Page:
Federalism not a hindrance to Cordi autonomy bid
Mayor Mauricio G. Domogan underscored the present administration’s plan to change the current unitary form of government to federal form will not hinder the region’s renewed quest for autonomy but instead compliment the move for self-governance considering that both aspects of government have almost the same principles.
The local chief executive said federalism and autonomy are both anchored on the devolution of powers from the central to the regional and local governments, increased responsibility of the regional and local governments in the discharge of their duties and responsibilities, the chance for the local governments to identify priority development projects, the increased share of resources among others, thus, there is no actual conflict between the two options available for the Cordillera to embrace.
However, he explained the Cordillera and Muslim Mindanao are in a special situation at the moment because of the constitutional provision that mandates the establishment of autonomous regions in the two areas which is the only legal justification of the national government to address the historical injustices committed against the two which led to their neglected development, thus, the national government will have the basis to treat the two areas in a special manner for the Cordillera and Muslim Mindanao to catch up with the rapid pace of development in larger regions like the National Capital Region (NCR) and Central Luzon.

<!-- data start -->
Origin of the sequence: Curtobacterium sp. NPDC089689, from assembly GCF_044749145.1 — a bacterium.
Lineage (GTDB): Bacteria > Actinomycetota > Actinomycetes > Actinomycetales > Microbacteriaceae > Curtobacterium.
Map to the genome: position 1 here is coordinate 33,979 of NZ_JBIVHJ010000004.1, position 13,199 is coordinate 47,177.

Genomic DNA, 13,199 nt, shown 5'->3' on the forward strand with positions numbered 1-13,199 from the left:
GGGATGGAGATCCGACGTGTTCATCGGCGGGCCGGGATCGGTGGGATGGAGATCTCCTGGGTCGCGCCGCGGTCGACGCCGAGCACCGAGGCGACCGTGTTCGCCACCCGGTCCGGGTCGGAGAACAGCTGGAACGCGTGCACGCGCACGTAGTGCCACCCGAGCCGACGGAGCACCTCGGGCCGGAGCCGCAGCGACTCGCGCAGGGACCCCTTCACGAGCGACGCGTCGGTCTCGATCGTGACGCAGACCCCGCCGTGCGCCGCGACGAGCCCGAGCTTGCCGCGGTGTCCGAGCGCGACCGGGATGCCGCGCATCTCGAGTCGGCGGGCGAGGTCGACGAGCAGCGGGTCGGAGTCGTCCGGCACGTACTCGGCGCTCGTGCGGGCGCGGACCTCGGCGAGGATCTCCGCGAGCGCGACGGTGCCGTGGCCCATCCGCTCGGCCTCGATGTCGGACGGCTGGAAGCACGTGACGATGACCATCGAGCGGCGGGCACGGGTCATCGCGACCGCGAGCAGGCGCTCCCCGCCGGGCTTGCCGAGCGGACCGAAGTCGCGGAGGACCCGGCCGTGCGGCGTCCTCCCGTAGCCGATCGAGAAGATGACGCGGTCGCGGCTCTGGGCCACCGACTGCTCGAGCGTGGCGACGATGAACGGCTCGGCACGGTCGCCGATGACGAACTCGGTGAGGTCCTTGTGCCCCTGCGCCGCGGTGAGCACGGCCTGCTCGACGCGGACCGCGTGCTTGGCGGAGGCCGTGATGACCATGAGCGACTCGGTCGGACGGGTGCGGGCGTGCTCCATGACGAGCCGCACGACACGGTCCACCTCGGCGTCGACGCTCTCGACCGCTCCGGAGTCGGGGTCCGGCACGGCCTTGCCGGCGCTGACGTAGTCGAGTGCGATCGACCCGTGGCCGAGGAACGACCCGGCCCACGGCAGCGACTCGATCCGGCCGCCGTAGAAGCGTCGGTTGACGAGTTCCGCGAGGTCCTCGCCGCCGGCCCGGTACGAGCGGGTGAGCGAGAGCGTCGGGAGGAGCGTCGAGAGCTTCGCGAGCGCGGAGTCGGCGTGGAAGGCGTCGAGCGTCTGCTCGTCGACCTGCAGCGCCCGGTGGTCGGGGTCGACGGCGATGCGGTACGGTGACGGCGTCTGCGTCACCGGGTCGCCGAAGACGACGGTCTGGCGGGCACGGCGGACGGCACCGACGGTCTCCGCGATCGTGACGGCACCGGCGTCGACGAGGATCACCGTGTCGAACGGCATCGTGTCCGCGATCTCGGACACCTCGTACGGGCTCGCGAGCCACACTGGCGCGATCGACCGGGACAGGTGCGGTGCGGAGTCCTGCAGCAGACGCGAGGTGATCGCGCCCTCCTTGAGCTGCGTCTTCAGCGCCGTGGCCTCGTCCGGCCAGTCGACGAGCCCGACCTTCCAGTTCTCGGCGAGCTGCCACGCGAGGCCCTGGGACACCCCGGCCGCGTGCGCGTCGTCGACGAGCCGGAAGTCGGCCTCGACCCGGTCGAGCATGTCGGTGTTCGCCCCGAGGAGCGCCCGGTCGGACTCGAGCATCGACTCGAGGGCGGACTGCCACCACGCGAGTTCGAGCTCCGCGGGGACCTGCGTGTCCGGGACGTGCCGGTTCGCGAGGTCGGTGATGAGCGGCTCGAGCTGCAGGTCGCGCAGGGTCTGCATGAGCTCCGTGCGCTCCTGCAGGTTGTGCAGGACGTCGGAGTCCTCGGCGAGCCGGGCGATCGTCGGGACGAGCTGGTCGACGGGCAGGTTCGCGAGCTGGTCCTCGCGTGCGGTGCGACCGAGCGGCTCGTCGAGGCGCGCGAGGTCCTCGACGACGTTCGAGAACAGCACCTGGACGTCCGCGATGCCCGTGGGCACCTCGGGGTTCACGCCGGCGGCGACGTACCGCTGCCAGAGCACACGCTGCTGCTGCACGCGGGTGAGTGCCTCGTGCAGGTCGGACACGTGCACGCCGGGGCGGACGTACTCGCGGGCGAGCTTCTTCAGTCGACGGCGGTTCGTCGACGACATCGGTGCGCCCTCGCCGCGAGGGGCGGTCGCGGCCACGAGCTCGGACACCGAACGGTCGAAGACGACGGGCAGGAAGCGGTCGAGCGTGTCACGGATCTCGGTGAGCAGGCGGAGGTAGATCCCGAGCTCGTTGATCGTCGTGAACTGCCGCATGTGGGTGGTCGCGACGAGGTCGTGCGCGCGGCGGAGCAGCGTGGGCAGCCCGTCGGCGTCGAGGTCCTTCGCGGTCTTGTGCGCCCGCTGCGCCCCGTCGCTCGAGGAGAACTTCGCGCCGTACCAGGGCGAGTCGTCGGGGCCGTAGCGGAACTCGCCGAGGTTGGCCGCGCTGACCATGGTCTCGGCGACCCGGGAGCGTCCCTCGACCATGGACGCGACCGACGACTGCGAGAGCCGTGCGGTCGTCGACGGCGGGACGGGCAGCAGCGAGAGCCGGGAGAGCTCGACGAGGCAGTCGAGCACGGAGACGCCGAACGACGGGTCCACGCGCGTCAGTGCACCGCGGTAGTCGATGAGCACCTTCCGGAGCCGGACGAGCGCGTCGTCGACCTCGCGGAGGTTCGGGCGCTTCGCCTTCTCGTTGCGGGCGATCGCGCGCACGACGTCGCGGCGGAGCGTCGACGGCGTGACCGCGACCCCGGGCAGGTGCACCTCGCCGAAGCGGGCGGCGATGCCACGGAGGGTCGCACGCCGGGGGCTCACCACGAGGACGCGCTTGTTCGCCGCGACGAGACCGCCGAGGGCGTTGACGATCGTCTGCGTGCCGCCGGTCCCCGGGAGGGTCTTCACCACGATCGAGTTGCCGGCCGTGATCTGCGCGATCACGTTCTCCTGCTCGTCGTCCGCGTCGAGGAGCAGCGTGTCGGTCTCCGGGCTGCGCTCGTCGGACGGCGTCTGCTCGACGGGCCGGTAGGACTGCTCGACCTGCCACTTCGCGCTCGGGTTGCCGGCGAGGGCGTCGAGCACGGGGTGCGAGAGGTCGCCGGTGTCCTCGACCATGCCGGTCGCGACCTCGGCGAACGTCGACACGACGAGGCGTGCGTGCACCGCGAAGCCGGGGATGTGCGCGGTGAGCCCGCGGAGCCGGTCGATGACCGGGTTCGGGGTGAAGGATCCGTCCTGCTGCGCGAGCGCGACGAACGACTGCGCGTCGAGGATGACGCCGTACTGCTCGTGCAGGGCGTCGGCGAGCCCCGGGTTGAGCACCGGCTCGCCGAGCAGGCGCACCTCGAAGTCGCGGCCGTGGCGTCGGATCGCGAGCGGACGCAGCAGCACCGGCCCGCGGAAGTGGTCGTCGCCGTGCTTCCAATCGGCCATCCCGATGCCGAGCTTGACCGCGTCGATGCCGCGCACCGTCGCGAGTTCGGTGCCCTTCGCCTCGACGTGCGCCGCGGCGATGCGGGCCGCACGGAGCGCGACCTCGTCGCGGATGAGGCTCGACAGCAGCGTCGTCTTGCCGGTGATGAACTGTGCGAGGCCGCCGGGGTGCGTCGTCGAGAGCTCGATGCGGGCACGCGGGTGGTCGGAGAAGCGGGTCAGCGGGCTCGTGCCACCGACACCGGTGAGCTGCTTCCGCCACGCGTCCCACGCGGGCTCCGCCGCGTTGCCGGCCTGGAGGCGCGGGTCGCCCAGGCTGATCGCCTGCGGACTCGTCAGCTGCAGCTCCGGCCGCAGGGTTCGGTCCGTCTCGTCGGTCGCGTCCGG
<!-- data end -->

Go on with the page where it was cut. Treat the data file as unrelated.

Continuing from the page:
Domogan explained the road map embraced by the Regional Development Council (RDC) in the Cordillera, which is autonomy towards federalism, is the right approach for the region to survive problems that will arise in the future once the government will shift to federal form plus the numerous issues that continue to confront the shift to federal form of government.
“Let us take advantage of the present administration’s support to the Cordillera’s quest for autonomy while supporting the shift to federal form because it will be the only means by which the local governments comprising the region will be intact and will be recognized as an autonomous region within a federal state,” Domogan stressed.
He claimed federalism advocates are currently hounded on how to actually divide the country into feasible federal states aside from the issues on the distribution of the country’s national wealth, the retirement packages of government officials and employees, the distribution of the government agencies to the federal states among others, thus, small local governments like those in the Cordillera will continue to get the least share compared to the big provinces that will be included as members of the federal state where the region will belong.
Once the Cordillera will achieve autonomy prior to the shift to federal form, Domogan said the region will be secured because what the federal state will have to do is to place a provision in its Constitution that it recognizes the existence of the autonomous region, including the powers that it currently enjoys and the resources that it currently gets from the government.
He urged Cordillerans not to be carried away by the sugar-coated words of autonomy critics because they are not actually supporting the overall development of the region but they are only after their personal and political interests. - Dexter A. See